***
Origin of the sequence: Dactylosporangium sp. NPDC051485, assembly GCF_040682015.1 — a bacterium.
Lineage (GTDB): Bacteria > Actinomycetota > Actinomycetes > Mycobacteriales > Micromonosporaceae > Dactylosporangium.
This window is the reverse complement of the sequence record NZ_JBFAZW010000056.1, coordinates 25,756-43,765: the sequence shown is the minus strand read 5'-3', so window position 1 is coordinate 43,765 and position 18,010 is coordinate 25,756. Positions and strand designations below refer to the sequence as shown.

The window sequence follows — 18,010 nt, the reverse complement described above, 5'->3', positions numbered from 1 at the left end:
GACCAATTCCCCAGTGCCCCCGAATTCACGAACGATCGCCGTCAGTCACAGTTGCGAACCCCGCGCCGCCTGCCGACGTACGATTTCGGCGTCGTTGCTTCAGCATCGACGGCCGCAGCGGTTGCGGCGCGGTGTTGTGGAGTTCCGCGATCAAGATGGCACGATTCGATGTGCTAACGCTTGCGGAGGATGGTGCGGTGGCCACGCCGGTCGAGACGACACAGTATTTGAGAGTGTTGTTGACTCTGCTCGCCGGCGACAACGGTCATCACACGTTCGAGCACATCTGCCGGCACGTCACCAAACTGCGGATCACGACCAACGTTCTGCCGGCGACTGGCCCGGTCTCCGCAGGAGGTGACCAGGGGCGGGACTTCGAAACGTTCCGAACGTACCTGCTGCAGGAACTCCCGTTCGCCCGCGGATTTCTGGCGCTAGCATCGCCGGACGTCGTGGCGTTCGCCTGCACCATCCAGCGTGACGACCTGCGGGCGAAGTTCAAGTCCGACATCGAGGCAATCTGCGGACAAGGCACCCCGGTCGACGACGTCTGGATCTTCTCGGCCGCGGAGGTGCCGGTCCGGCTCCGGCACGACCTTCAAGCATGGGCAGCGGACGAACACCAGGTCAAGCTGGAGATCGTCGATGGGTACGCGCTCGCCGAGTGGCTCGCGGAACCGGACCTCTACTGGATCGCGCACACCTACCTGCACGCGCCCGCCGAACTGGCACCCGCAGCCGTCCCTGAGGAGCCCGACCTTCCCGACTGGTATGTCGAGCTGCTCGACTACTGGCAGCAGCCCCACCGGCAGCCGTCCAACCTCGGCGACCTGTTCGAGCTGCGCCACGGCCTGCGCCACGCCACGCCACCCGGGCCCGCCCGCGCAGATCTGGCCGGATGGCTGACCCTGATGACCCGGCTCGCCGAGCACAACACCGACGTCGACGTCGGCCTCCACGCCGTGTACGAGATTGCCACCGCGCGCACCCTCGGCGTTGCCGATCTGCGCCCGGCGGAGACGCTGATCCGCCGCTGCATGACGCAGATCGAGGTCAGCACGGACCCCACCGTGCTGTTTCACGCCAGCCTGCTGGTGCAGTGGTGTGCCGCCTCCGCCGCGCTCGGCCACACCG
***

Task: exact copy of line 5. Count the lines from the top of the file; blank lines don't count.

GACCAATTCCCCAGTGCCCCCGAATTCACGAACGATCGCCGTCAGTCACAGTTGCGAACCCCGCGCCGCCTGCCGACGTACGATTTCGGCGTCGTTGCTTCAGCATCGACGGCCGCAGCGGTTGCGGCGCGGTGTTGTGGAGTTCCGCGATCAAGATGGCACGATTCGATGTGCTAACGCTTGCGGAGGATGGTGCGGTGGCCACGCCGGTCGAGACGACACAGTATTTGAGAGTGTTGTTGACTCTGCTCGCCGGCGACAACGGTCATCACACGTTCGAGCACATCTGCCGGCACGTCACCAAACTGCGGATCACGACCAACGTTCTGCCGGCGACTGGCCCGGTCTCCGCAGGAGGTGACCAGGGGCGGGACTTCGAAACGTTCCGAACGTACCTGCTGCAGGAACTCCCGTTCGCCCGCGGATTTCTGGCGCTAGCATCGCCGGACGTCGTGGCGTTCGCCTGCACCATCCAGCGTGACGACCTGCGGGCGAAGTTCAAGTCCGACATCGAGGCAATCTGCGGACAAGGCACCCCGGTCGACGACGTCTGGATCTTCTCGGCCGCGGAGGTGCCGGTCCGGCTCCGGCACGACCTTCAAGCATGGGCAGCGGACGAACACCAGGTCAAGCTGGAGATCGTCGATGGGTACGCGCTCGCCGAGTGGCTCGCGGAACCGGACCTCTACTGGATCGCGCACACCTACCTGCACGCGCCCGCCGAACTGGCACCCGCAGCCGTCCCTGAGGAGCCCGACCTTCCCGACTGGTATGTCGAGCTGCTCGACTACTGGCAGCAGCCCCACCGGCAGCCGTCCAACCTCGGCGACCTGTTCGAGCTGCGCCACGGCCTGCGCCACGCCACGCCACCCGGGCCCGCCCGCGCAGATCTGGCCGGATGGCTGACCCTGATGACCCGGCTCGCCGAGCACAACACCGACGTCGACGTCGGCCTCCACGCCGTGTACGAGATTGCCACCGCGCGCACCCTCGGCGTTGCCGATCTGCGCCCGGCGGAGACGCTGATCCGCCGCTGCATGACGCAGATCGAGGTCAGCACGGACCCCACCGTGCTGTTTCACGCCAGCCTGCTGGTGCAGTGGTGTGCCGCCTCCGCCGCGCTCGGCCACACCG